America’s Infrastructure Problem is Mostly Just a Maintenance Issue

America’s Infrastructure Problem is Mostly Just a Maintenance Issue

For years, the American federal government has focused on developing infrastructure. Policy discussions usually highlight the need to build new railways, roads, dams, and bridges to improve the economic backbone of the economy. Although the construction of new infrastructure is undeniably important, this may leave the maintenance of existing transport and infrastructure systems in neglect.

Infrastructure Spending in the 2000s

In the early 2000s, states focused on building more and more roads and bridges without giving much thought to the maintenance aspect of infrastructure. They dedicated more than half of their transportation budget to the construction of new roads and only 43 percent for repairing existing highways. From 2009 to 2011, states slightly increased the maintenance budget to 45 percent, which is roughly $16 billion.

Because states failed to think long-term and devote money and effort into preserving infrastructure, it led to the deterioration of roads nationwide. The number of transport systems in poor condition increased from 17 percent in 2008 to 21 percent in 2011. The country needs about $45.2 billion per year to repair and rehabilitate major roads, making the $16 billion budget insufficient.

The Current Infrastructure Condition

Dim train stationThe American Society of Civil Engineers evaluated the overall infrastructure system – including but not limited to aviation, energy, and drinking water – of the US and gave it a D+ in the 2017 Infrastructure Report Card. The ASCE publishes this every four years and gave the same rating in 2013.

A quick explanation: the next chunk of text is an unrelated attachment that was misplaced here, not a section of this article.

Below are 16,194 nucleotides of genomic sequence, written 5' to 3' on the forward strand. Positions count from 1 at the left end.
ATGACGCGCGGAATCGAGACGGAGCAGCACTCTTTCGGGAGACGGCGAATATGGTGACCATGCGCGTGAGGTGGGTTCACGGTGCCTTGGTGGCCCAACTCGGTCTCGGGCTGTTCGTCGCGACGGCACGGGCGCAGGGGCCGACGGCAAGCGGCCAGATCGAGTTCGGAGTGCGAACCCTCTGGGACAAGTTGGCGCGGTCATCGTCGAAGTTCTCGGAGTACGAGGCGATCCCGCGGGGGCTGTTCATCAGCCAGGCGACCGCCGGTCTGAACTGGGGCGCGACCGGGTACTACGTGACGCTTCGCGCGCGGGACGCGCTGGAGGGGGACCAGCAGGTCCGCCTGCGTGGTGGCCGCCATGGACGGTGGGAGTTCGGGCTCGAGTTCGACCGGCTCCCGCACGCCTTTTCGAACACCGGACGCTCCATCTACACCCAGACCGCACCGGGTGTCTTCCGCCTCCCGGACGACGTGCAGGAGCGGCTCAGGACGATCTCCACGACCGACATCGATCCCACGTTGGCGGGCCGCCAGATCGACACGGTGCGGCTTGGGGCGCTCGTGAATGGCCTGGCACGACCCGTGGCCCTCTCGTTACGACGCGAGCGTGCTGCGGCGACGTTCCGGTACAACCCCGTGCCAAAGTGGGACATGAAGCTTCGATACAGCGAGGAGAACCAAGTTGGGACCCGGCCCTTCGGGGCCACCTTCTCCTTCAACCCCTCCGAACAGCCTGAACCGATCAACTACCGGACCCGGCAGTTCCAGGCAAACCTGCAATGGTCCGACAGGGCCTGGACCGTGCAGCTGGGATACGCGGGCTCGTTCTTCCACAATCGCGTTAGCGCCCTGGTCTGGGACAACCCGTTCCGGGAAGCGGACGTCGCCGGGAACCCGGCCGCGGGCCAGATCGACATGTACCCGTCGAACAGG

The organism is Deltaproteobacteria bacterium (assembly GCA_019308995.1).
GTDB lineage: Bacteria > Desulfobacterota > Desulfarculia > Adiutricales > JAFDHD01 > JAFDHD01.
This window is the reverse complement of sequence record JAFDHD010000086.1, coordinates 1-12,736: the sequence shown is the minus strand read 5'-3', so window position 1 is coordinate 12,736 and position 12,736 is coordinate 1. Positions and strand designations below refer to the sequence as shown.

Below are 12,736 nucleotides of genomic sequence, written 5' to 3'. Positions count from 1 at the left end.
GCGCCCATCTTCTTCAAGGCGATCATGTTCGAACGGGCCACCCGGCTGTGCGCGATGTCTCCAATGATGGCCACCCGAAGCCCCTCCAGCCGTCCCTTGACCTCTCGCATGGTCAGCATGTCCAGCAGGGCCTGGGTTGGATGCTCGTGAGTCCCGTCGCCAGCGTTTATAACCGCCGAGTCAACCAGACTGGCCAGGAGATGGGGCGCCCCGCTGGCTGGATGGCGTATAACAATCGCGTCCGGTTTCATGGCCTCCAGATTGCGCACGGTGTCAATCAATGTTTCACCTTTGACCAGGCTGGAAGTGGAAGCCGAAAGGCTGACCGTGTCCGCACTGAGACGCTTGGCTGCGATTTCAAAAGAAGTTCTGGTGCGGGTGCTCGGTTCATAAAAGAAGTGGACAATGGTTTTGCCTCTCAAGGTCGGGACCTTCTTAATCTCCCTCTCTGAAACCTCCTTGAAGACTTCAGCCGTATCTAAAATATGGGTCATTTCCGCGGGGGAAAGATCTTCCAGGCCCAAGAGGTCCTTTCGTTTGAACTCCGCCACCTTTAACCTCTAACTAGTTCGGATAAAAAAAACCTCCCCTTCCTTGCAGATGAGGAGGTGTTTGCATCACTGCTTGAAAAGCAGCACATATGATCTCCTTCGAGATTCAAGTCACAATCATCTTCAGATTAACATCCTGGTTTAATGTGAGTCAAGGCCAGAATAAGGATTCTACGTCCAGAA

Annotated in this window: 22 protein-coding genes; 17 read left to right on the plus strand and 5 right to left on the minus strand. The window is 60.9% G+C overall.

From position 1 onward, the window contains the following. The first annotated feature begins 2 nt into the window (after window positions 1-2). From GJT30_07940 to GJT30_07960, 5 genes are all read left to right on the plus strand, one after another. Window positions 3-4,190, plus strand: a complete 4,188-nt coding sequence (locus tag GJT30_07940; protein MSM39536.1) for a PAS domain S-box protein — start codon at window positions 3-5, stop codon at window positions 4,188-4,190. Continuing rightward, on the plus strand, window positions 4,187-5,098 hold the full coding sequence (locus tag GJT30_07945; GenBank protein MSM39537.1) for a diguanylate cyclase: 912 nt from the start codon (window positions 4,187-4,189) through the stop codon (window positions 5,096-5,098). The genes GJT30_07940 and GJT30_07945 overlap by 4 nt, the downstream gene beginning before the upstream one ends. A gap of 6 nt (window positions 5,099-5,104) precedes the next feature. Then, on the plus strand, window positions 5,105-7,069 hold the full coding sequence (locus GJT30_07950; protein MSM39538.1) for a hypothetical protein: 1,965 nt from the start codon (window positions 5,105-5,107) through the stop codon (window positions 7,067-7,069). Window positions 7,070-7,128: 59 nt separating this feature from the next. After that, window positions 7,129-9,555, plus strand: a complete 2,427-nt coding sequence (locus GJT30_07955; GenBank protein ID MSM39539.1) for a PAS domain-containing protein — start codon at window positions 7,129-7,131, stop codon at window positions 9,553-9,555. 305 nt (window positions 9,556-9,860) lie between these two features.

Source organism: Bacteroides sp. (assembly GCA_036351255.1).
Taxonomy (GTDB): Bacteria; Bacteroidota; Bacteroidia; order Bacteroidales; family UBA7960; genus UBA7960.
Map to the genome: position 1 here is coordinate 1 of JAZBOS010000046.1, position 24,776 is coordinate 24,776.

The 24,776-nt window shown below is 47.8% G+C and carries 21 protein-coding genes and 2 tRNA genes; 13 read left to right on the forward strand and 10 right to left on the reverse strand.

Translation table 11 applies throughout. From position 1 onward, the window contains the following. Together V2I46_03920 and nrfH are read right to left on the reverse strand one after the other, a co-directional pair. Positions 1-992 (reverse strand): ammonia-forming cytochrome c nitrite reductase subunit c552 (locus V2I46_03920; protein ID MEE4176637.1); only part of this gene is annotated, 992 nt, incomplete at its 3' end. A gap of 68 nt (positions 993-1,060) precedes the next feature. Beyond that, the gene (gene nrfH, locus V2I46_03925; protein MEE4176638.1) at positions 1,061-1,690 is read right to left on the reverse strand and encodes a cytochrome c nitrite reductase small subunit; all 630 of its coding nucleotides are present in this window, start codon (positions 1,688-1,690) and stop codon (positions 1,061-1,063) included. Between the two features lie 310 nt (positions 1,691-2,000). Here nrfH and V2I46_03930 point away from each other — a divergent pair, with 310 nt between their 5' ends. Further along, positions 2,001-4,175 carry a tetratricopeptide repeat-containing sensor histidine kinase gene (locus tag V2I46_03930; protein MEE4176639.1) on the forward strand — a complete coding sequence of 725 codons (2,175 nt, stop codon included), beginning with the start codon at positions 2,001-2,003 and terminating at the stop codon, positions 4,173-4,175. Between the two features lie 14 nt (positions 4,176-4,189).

Infrastructure issues are not limited to road potholes. Although plenty of highways are aging and in desperate need of asphalt repairs or repaving, other forms of infrastructure also need attention.

For example, internet connection, which is now considered a fundamental component of the economy, is still not available in various neighborhoods in America. A study by the Brookings Institution shows that in 2017, seven percent of Americans do not have access to a fast and reliable broadband connection.

Another major infrastructure disaster is the Oroville Dam spillway crisis. The main and emergency spillways of the nearly 50-year-old dam failed, causing almost 200,000 people living downstream from the structure to evacuate. Like the Oroville Dam, most dams in America are aging, with the average age being 56 years.

$1 Trillion Infrastructure Plan

Because infrastructure maintenance issues are becoming more and more apparent each year, the current administration decided to renew its $1 trillion infrastructure plan for 2020, which it originally planned for 2018. The fact-sheet released alongside the budget highlights the urgent need for the repair, expansion, and modernization of infrastructure.

The 2020 budget allots $2 billion on addressing the congestion and bottlenecks of freight networks, $1 billion for surface transportation projects in urban and rural communities, and $300 million for rehabilitating or replacing rural bridges that are in poor condition.

The $1 trillion budget also allots $200 billion in new spending; with $10 billion going to the establishment of a Federal Capital Revolving Fund. But the administration has yet to allocate the remainder of the $200 billion portion, with the help of Congress.

Maintenance and investments are important in revitalizing America’s infrastructures to keep the economy moving. Without these, infrastructure networks will continue to age and deteriorate and eventually hamper the country’s economy.